Archaeology Test Review Essay

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Archaeology Test Review
Principles of Archaeological Ethics
1. Stewardship: The long-term preservation/conservation of archaeological records
2. Accountability: Must make an effort to consult with the groups affected by their research
3. Commercialization: To avoid and discourage the commercial value of archaeological objects, especially those unaccessible to the public
4. Public Education & Outreach: Should reach out to and cooperate with interested members of the public
5. Intellectual Property: Original materials/documents should not be treated as personal possessions
6. Public Reporting & Publications: Knowledge of a research should be made public within a reasonable length of time to a wide range of interested publics
7. Reports & Preservation: Actively work for the preservation of archaeological records and reports
8. Training & Resources: Must have adequate training, facilities, and support before carrying out research
Ethical Conduct of Aboriginal Peoples
1. To recognize/respect the existing spiritual bond between the aboriginal people and special places or features of the landscape
2. To acknowledge the cultural significance of human remains and associated objects to the aboriginal people 3. To respect the protocols governing the investigation, removal, curation, and reburial of associated objects and human remains
* Archaeologists may only dig an excessive amount if the site is faced with imminent destruction
- Otherwise it is left for future generations who have newer methods of excavation that allows for better conservation of the area/artifacts
Archaeological Survey
- Purpose of a survey is to map the physical remains of human activity
- Used to understand the distribution of sites within a region, how they are distributed across the landscape, or where different activities took place
- Uses statistical sampling (Selected sample is used to represent a larger population)
Recovery Methods
- In a depositional environment where there is a constant build up of sediment, artifacts may not always be found on the surface
- Archaeologists dig up small test pits to find buried artifacts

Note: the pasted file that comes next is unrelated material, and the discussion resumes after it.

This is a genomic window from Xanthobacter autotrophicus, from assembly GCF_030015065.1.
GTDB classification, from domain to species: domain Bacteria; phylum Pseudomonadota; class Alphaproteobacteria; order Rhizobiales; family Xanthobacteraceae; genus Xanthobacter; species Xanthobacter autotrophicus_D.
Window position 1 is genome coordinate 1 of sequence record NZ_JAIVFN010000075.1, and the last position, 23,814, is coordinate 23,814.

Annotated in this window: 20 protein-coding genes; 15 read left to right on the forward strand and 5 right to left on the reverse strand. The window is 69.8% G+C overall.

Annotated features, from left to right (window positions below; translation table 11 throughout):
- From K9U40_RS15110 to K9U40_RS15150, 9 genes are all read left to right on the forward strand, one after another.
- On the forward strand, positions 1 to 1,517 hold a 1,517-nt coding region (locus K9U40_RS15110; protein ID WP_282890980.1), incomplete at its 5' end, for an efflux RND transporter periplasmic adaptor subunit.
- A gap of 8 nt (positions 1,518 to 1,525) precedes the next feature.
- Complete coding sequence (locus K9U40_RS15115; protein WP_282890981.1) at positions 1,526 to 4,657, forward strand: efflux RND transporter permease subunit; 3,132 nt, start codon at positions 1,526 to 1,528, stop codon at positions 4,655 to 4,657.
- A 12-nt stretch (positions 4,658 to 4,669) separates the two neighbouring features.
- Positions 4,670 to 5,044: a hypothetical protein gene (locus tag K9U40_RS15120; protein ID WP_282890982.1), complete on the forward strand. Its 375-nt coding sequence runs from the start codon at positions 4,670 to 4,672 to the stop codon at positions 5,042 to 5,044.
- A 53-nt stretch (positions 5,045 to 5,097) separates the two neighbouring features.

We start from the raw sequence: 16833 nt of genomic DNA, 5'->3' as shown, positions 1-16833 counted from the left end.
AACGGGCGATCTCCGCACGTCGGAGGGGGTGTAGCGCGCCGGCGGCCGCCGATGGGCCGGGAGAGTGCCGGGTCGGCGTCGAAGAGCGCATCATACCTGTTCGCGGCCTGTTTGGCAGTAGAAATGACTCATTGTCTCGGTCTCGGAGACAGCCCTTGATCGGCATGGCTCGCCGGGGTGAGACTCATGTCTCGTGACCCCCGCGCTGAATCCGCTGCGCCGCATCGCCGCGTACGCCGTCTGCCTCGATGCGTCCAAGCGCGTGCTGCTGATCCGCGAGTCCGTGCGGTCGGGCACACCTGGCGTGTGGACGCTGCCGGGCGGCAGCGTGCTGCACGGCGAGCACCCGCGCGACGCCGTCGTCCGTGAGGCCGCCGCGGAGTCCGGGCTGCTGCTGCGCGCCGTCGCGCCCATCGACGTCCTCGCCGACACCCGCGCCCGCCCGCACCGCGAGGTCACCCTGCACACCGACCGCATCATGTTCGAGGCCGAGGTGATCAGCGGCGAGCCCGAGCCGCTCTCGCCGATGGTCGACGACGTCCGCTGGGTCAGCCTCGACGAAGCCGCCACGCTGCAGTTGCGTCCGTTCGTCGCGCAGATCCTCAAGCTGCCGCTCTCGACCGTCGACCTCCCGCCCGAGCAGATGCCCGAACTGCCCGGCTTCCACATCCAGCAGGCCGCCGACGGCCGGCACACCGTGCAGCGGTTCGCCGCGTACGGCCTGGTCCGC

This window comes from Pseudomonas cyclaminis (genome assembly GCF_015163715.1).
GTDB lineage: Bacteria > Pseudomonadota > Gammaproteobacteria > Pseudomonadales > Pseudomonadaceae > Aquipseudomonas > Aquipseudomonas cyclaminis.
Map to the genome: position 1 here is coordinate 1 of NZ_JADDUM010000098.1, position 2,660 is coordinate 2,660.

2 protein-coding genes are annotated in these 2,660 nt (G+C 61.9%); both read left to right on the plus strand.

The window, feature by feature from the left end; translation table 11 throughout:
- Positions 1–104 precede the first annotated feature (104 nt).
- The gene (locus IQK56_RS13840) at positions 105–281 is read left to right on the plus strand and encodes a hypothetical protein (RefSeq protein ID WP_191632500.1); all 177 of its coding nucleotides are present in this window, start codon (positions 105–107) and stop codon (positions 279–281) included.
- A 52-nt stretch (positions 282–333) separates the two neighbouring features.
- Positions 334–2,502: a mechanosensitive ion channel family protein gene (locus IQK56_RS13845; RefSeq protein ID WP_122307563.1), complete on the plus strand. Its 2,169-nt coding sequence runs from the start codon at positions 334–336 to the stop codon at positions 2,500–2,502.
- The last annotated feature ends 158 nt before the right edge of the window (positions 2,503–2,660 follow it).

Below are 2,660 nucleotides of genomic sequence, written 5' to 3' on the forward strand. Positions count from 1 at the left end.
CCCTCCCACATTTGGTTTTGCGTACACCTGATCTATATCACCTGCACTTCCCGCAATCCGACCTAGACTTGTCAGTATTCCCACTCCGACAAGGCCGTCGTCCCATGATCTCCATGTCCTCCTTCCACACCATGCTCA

Wet Screening: Process of spraying water on a sieve to break up sediments and move them through a mesh Floatation: Process used to recover botanical material (wood, seeds) by mixing sediments with water vigorously together. The charred remains float to the surface while the sediments settle at the bottom. The botanical material is skimmed off, dried, and analyzed
Recording Methods
- Allows for the reconstruction of the excavation on paper after the dig
- Each depositional unit has a recording sheet
- Includes plan maps at different stages of the dig
- Stratigraphic section showing the relation with different depositional units
- Description of the contents of the depositional unit
Technologies Used
- Remote Sensing (Aerial/Satellite Photography): Used to discover sites and in orienting exploration
- Geophysical Techniques (Magnetometry, Ground-Penetrating Radar): Gives an idea of what lies below the surface of a site without excavation
- Global Positioning System (GPS) receivers determines precise locations of sites
Geographical Information System (GIS)
- Software applications that allows for spatial data to be brought together and consolidated
- The exact longitude and latitude of 2-3 points are required of the area
- Allows the data to be georeferenced then made into digital or raster images
- All the data is treated as layers and will overlay with one another
- Can identify from the area:

- Distribution of soils
- Hydrology
- Topography
The Law of Superposition
- In any undisturbed depositional sequence, each layer of of sediments is younger than the layer beneath it
- Stratigraphic sequence can be continuous or discontinuous
- Continuous: Sediments are uniform throughout with no clear breaks
- Discontinuous: Clear breaks in either the type of rocks or the types of sediments